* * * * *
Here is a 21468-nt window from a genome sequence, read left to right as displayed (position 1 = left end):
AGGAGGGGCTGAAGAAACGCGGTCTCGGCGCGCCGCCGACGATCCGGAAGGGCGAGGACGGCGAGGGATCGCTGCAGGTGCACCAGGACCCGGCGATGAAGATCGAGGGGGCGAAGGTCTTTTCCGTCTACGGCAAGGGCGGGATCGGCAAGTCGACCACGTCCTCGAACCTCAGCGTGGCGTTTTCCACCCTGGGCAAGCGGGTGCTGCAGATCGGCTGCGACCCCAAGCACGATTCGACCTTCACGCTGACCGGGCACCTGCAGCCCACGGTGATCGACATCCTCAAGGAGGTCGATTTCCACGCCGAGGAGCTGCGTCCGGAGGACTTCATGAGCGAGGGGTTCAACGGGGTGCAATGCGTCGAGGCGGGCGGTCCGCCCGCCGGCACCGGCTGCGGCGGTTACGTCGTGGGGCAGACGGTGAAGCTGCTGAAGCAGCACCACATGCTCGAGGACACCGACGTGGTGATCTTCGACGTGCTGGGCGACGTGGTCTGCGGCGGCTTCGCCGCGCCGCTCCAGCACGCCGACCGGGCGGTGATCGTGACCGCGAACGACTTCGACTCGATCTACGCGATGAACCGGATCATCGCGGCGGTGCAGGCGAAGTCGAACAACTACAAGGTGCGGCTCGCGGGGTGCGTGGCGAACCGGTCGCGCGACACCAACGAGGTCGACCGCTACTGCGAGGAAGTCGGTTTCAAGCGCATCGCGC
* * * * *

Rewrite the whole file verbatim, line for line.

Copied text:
Here is a 21468-nt window from a genome sequence, read left to right as displayed (position 1 = left end):
AGGAGGGGCTGAAGAAACGCGGTCTCGGCGCGCCGCCGACGATCCGGAAGGGCGAGGACGGCGAGGGATCGCTGCAGGTGCACCAGGACCCGGCGATGAAGATCGAGGGGGCGAAGGTCTTTTCCGTCTACGGCAAGGGCGGGATCGGCAAGTCGACCACGTCCTCGAACCTCAGCGTGGCGTTTTCCACCCTGGGCAAGCGGGTGCTGCAGATCGGCTGCGACCCCAAGCACGATTCGACCTTCACGCTGACCGGGCACCTGCAGCCCACGGTGATCGACATCCTCAAGGAGGTCGATTTCCACGCCGAGGAGCTGCGTCCGGAGGACTTCATGAGCGAGGGGTTCAACGGGGTGCAATGCGTCGAGGCGGGCGGTCCGCCCGCCGGCACCGGCTGCGGCGGTTACGTCGTGGGGCAGACGGTGAAGCTGCTGAAGCAGCACCACATGCTCGAGGACACCGACGTGGTGATCTTCGACGTGCTGGGCGACGTGGTCTGCGGCGGCTTCGCCGCGCCGCTCCAGCACGCCGACCGGGCGGTGATCGTGACCGCGAACGACTTCGACTCGATCTACGCGATGAACCGGATCATCGCGGCGGTGCAGGCGAAGTCGAACAACTACAAGGTGCGGCTCGCGGGGTGCGTGGCGAACCGGTCGCGCGACACCAACGAGGTCGACCGCTACTGCGAGGAAGTCGGTTTCAAGCGCATCGCGC